Hunger—The Witch has a Purpose by Liz Kay

 

I was born hungry, choking on dirt,
and when I opened my mouth to scream
the villagers were afraid. They lashed
me in a shroud, shoved bricks
into my mouth, and tried to smother me
in a pit full of corpses.

What about my hunger
terrifies? I gnash my teeth, swallow
bits of stone, suck mortar like marrow
from their bones. There is nothing
I can’t devour. I came here to consume
and be consumed.

Liz Kay is a founding editor of Spark Wheel Press and the journal burntdistrict. Her poems have recently appeared in such journals as Beloit Poetry Journal, Willow Springs, and RHINO. Her chapbook, Something to Help Me Sleep, is available from {dancing girl press}.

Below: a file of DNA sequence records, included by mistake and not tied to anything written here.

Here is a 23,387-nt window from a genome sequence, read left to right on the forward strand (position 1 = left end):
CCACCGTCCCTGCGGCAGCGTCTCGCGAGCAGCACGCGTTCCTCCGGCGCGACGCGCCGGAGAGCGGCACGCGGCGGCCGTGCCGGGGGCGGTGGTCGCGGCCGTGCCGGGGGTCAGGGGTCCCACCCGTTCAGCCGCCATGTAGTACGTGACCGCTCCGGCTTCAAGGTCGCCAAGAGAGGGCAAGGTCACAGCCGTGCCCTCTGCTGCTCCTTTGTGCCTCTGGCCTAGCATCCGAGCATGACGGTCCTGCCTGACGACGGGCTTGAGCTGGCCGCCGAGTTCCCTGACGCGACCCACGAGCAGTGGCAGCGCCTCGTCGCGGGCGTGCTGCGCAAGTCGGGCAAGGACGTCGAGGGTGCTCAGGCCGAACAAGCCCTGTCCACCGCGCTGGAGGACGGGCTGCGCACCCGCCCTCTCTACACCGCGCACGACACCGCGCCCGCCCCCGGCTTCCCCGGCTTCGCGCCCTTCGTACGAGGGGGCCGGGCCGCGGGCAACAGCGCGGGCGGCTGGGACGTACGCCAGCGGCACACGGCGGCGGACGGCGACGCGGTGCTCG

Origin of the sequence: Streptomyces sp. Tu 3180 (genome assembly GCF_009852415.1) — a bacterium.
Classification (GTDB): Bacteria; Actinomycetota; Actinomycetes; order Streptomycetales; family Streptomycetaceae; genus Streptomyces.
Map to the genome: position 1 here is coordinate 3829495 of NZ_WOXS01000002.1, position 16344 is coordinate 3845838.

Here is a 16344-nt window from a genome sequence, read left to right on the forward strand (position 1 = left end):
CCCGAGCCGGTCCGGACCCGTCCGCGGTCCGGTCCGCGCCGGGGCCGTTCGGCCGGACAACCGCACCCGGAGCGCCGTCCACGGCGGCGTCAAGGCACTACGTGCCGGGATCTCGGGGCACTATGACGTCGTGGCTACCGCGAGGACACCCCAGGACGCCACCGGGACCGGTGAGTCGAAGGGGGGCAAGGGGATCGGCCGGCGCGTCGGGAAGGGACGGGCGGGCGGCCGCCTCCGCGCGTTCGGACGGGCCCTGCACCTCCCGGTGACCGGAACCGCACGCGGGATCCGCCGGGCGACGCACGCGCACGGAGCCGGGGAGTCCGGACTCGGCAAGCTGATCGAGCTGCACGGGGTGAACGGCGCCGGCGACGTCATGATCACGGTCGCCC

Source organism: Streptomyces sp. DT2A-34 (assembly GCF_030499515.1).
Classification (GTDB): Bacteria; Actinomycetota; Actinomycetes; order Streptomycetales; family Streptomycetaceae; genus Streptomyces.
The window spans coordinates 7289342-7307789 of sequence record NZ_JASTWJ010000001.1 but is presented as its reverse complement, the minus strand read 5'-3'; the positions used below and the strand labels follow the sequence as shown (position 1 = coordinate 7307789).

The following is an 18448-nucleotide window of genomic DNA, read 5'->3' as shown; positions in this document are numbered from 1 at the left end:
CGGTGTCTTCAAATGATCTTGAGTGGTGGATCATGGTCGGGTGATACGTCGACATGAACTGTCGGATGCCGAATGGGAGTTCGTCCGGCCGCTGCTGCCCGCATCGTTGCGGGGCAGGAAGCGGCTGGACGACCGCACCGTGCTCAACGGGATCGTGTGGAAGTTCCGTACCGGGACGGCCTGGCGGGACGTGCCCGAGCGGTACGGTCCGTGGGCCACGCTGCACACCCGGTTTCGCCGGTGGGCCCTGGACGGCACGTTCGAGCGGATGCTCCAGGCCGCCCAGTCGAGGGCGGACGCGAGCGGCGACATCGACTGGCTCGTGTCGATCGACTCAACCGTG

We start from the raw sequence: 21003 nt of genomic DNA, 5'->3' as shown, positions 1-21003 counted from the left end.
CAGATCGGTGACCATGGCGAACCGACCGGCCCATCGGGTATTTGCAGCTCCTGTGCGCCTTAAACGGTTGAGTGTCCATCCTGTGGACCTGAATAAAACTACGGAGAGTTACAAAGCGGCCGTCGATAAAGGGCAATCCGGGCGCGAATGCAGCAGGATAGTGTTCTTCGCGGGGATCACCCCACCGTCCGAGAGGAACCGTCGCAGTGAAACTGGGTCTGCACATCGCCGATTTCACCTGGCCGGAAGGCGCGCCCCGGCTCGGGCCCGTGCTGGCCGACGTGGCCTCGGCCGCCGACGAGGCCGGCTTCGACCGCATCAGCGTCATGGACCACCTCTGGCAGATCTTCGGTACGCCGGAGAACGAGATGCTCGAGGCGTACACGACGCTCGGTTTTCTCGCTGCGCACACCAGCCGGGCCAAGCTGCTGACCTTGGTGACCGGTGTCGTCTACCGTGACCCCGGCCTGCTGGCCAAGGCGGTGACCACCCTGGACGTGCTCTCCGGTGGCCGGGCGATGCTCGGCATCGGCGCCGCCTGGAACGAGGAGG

When asked about her strangest craving, she responded, “Babies. I want to inhale them, to slurp their cheeks, put their toes in my mouth. I don’t (anymore) because my children are too old for this sort of thing and they smell like boys now. Also, other parents seem uncomfortable letting me hold their infants. I can’t imagine why.”

Back to Issue 4: Hungry Things

One Response to Hunger—The Witch has a Purpose by Liz Kay

  1. I love the bio almost as much as I love the poem.

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